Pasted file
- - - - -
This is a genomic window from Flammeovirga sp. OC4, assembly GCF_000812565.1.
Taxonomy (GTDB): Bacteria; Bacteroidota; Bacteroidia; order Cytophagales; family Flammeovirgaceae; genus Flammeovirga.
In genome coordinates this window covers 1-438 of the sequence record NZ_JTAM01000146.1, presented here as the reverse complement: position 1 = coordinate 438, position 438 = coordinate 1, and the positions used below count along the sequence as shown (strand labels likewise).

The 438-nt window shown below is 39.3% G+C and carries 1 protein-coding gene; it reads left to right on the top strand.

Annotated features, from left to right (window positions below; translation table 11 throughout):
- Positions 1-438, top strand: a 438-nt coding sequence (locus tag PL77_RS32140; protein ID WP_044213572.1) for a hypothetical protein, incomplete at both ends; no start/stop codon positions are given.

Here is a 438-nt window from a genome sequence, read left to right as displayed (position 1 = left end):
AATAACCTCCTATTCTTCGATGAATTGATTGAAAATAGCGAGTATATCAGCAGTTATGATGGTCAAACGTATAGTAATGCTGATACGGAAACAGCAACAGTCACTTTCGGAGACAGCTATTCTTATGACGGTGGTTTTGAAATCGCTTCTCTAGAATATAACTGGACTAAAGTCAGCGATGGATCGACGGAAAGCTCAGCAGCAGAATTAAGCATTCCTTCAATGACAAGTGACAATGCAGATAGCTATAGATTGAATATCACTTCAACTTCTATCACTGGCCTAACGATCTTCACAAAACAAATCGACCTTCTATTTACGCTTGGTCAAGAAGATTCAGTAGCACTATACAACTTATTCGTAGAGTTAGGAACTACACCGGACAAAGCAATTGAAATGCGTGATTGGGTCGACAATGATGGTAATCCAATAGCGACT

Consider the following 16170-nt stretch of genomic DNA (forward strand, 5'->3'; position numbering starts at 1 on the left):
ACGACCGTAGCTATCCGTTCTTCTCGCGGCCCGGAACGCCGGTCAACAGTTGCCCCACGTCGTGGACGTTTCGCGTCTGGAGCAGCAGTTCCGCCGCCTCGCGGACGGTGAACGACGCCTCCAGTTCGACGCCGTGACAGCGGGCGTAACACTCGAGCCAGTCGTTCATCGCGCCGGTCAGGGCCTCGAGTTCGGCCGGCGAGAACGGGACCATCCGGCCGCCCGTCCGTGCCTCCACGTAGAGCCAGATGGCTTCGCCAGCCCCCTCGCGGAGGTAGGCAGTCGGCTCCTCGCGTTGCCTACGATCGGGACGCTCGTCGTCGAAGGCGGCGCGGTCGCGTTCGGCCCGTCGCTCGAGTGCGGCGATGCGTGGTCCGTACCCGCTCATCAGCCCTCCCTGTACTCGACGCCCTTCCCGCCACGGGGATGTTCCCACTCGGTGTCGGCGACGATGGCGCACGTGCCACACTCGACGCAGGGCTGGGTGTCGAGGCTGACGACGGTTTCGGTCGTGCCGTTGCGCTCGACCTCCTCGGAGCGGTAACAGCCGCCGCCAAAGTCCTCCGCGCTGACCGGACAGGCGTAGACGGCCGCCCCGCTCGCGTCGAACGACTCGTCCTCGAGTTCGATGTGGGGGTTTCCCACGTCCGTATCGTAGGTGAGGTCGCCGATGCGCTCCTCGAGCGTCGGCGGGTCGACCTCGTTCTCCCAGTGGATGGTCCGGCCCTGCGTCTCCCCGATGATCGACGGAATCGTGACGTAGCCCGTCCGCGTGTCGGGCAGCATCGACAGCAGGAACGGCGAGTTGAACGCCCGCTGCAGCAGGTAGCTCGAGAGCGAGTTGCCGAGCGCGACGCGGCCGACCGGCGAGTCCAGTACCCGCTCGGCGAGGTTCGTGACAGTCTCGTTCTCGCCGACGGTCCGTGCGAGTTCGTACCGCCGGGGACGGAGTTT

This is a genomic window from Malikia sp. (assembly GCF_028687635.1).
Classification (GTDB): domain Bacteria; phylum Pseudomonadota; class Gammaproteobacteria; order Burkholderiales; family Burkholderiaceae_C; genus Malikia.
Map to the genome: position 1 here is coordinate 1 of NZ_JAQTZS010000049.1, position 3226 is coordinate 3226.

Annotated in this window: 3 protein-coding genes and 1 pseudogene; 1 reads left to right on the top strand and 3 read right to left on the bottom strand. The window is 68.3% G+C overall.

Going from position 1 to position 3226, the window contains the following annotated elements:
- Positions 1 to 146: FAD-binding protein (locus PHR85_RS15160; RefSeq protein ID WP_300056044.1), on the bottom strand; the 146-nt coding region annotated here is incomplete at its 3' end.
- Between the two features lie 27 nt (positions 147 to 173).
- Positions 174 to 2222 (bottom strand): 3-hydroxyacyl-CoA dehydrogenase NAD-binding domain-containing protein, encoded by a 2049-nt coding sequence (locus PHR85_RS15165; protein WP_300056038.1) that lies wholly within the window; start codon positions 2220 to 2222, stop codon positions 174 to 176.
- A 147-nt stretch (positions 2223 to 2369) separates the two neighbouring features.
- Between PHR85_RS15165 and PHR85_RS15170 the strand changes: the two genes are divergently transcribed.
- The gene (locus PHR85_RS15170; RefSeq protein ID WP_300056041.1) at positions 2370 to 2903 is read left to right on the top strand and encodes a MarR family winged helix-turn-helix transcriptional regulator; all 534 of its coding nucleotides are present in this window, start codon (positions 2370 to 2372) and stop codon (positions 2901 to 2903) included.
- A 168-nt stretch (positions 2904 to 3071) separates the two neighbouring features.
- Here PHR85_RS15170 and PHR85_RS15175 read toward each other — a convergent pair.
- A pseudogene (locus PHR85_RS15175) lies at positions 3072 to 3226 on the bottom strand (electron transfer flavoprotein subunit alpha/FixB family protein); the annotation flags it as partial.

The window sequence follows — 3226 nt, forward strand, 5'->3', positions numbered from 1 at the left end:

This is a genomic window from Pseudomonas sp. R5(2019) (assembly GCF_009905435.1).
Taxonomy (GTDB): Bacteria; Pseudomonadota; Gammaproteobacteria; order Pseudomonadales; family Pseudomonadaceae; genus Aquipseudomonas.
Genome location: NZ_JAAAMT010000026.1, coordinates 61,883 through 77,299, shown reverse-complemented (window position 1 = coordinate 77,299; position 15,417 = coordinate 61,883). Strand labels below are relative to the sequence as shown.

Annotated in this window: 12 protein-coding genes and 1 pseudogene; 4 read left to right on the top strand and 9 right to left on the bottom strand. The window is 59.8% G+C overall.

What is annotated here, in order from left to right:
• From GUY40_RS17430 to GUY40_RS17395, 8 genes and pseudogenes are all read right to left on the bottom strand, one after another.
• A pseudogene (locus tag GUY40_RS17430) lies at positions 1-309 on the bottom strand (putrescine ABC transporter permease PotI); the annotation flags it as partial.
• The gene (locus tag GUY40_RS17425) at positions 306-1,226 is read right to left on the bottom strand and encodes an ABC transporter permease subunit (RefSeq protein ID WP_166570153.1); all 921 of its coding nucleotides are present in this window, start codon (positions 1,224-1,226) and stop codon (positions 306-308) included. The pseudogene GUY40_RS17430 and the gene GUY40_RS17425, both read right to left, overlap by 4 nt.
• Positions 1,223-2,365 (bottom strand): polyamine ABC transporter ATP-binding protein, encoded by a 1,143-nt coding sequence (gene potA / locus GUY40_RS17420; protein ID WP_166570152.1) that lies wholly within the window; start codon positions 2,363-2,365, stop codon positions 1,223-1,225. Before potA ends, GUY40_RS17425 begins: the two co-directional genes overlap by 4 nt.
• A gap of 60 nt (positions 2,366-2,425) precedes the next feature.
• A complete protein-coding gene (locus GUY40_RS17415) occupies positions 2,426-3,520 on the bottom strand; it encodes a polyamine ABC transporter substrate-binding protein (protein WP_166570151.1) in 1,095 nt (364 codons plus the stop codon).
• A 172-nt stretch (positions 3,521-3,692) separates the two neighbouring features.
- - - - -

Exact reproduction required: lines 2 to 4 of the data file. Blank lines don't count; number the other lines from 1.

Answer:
Taxonomy (GTDB): Bacteria; Bacteroidota; Bacteroidia; order Cytophagales; family Flammeovirgaceae; genus Flammeovirga.
In genome coordinates this window covers 1-438 of the sequence record NZ_JTAM01000146.1, presented here as the reverse complement: position 1 = coordinate 438, position 438 = coordinate 1, and the positions used below count along the sequence as shown (strand labels likewise).

The 438-nt window shown below is 39.3% G+C and carries 1 protein-coding gene; it reads left to right on the top strand.